A.C.E. Series: Modernism: The New New Painters
In the late 1970s, in the wake of abstract expressionism and the New York School of artists, a new creative direction was afoot. “We were all sort of working in this one direction, and it dawned on me: no one had said anything about it,” says painter Lucy Baker, of her American and Canadian contemporaries whose work felt in some ways similar to her own. Joseph Drapell, Roy Lerner, Irene Neal and Graham Peacock were exploring heavy texture, high color contrast and innovative usage of of acrylics. “I was painting on plexiglass, working on astroturf; we were trying to break away from the group that came before us,” Baker recalls. The parallels between these artists’ styles so struck Baker and her then-husband, Dr. Kenworth Moffett, Curator of the Boston MFA, that they brought the painters together for small group shows. In 1992, they landed on the international radar when Moffett curated a Parisian exhibition, “New New Painting."
On his website, Moffett’s Art Letter 2.0, the late curator credits Color Field painter Jules Olitski for his influence on the group, but sees Baker’s emergence in the early eighties as the catalyst for putting the medium on a new course. “Baker electrified Color Field with her ferocious drawings…” he writes, “…Instead of a light and color inflected field, there is a clash of extremes.”
For Baker, who lived among this collection at her Connecticut home, the process of creating art is less about the ideological. “I don’t want to underplay the intellectual side, but my focus was always on the art, not building the story,” she says. “I’m really involved with the paint itself: what I’m doing with it, the lines, the color, the composition.”
Lucy Baker Acrylic Painting on Canvas "Human Being #12" Zulu Series
Joseph Drapell Acrylic Painting on Canvas "Mammals in Space"
Roy Lerner Acrylic Painting on Canvas "Churches"
Graham Peacock Acrylic and Mixed Media on Canvas "Lucy's Choice"
Archie Rand Acrylic Painting on Canvas "Study for Miracles Wall"
Marjorie Minkin Acrylic Painting on Canvas "Ace of Club"
Lucy Baker Acrylic Painting on Canvas "Dragon Tears Floating Through Life"
Gérard Paire Acrylic Painting on Canvas "Hotina"
Toshimitsu Imai Screen Print on Paper "Alain Joffrey"
John Gittins Abstract Acrylic Painting on Canvas on Panel
Irene Neal Acrylic Painting on Lexan "In Orbit"
In the Manner of Jackson Pollock Oil and Enamel Painting on Paper
Irene Neal Acrylic Painting on Panel "Fan Tracery"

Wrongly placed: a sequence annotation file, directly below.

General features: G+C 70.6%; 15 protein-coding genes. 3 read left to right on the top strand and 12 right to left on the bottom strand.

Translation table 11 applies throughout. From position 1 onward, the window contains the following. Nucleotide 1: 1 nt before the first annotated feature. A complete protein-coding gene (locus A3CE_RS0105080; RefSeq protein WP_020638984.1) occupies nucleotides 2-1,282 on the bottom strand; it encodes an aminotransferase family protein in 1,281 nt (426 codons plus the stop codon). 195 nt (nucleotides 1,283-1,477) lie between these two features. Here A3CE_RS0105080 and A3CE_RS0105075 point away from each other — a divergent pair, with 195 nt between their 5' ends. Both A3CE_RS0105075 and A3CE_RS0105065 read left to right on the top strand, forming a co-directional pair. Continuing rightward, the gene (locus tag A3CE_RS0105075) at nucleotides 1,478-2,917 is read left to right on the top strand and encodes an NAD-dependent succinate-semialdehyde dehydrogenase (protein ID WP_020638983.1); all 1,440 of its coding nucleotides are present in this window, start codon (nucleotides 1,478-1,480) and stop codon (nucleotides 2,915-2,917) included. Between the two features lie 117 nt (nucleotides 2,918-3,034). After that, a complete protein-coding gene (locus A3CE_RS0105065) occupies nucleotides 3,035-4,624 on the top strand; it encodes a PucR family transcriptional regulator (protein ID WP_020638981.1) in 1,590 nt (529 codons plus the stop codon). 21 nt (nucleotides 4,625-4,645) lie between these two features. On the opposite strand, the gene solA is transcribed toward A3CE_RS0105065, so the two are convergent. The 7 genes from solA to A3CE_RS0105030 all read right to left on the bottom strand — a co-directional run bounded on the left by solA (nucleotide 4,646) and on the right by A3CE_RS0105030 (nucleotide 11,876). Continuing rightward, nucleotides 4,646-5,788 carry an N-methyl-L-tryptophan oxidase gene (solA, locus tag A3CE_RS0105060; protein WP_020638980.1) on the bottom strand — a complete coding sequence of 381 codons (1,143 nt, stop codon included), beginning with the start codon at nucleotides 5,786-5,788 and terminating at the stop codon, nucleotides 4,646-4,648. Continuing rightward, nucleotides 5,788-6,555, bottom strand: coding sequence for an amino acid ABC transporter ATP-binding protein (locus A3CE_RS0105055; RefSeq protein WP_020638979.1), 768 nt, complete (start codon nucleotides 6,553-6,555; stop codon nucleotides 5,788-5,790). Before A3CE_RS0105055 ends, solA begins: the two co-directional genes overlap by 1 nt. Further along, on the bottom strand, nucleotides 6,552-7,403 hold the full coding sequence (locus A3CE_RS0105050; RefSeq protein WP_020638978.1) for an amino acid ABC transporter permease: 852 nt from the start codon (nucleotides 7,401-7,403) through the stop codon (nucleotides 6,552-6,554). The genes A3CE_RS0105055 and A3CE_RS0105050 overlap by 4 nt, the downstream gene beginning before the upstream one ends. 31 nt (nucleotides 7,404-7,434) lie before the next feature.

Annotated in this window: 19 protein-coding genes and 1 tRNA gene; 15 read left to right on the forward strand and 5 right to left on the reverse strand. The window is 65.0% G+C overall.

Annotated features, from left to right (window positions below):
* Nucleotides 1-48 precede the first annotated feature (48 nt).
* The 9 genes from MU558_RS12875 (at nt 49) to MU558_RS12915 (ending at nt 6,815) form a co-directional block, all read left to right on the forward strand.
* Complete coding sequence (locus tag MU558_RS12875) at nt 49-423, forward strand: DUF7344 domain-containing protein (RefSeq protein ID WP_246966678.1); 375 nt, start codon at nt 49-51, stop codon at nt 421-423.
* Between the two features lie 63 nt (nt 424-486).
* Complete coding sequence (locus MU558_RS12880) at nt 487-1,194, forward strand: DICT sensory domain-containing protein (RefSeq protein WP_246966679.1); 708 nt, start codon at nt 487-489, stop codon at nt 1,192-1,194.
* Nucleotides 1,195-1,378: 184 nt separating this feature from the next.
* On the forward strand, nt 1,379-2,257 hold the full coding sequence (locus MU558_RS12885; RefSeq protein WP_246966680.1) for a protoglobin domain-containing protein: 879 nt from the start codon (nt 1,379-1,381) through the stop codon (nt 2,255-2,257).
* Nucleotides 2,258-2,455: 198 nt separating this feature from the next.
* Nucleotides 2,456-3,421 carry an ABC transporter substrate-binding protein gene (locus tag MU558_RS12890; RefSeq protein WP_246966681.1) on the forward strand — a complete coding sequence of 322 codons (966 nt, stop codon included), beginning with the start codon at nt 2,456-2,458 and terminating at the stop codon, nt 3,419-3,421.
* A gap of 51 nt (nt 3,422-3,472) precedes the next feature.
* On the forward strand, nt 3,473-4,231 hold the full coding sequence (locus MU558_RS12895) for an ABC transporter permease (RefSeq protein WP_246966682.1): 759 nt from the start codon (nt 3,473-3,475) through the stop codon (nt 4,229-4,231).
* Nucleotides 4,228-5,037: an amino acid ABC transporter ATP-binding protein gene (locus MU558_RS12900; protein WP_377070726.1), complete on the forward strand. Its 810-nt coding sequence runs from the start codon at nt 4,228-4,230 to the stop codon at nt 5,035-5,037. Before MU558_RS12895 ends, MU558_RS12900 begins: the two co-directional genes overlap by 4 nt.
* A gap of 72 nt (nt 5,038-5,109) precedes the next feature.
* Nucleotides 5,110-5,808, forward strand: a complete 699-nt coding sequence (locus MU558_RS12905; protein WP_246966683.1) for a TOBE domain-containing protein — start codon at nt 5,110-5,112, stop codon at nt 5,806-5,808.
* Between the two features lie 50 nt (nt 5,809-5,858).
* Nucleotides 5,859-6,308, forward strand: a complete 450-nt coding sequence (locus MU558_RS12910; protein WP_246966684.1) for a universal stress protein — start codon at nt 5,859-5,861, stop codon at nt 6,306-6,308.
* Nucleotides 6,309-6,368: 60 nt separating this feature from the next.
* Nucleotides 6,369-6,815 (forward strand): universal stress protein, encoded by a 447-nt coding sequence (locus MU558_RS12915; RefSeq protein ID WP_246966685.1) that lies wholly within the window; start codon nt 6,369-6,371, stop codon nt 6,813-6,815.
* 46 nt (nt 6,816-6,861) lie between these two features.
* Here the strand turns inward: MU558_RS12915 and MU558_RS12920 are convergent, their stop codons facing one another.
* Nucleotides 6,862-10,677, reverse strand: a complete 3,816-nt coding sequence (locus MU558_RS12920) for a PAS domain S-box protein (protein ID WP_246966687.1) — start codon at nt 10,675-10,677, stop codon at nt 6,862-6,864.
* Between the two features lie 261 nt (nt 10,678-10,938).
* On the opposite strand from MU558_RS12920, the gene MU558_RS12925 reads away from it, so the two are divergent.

Bruce Piermarini Acrylic and Mixed Media Painting on Canvas Abstract for Lucy
Michael Steiner Charcoal Drawing on Paper
Lucy Baker Acrylic Painting on Canvas "Phantom"
Bruce Piermarini Acrylic Painting on Canvas "World on Fire"
Roy Lerner Acrylic Painting on Canvas "Full-Size-Soul"
Graham Peacock Acrylic on Paper on Card on Canvas "Rocaille Tree Tops Pink"
Wilson Lawrence Acrylic Painting on Paper "Abstract Study/Release & Contraction"
Lucy Baker Acrylic Painting on Canvas "Abstract Calligraphy #3"
Barbara Swan Ink and Wash on Paper Portrait of Kenworth Moffett
Lucy Baker Acrylic Painting on Canvas "Tropical Remix"
Lucy Baker Oil Painting on Canvas "Auto Portrait"
Olivier Debré Abstract Screen Print on Deckle Edge Paper
Friedel Dzubas Screen Print "Museum of Fine Arts, Boston: Celebration 81"
John McLean Abstract Acrylic Painting on Paper
William Perehudoff Color Field Acrylic Painting on Deckle Edge Paper
How did you acquire these paintings?
Many are trades. Joseph Drapell’s Mammals in Space, for example, is, in my opinion one of the best paintings he ever did. When he offered to do a trade I was more than thrilled – it’s a major painting to me. And of course, the ink portrait of Ken, my ex-husband, by Barbara Swan. She was a good friend.
Tell us about the one signed to Helen Frankenthaler.
Phantom. That had to do with a particular day that she came out to the studio. She’d actually picked another painting named Big Red, but then she kept walking and chose Phantom. It was one of my favorites, so I wasn’t that keen on letting go of it. She would call and send me letters: “When are you sending me that picture?” For all of her sophistication, she was a lot like a kid in the studio – very excited. I tried to deliver it to her several times before she passed away, and unfortunately, something always came up.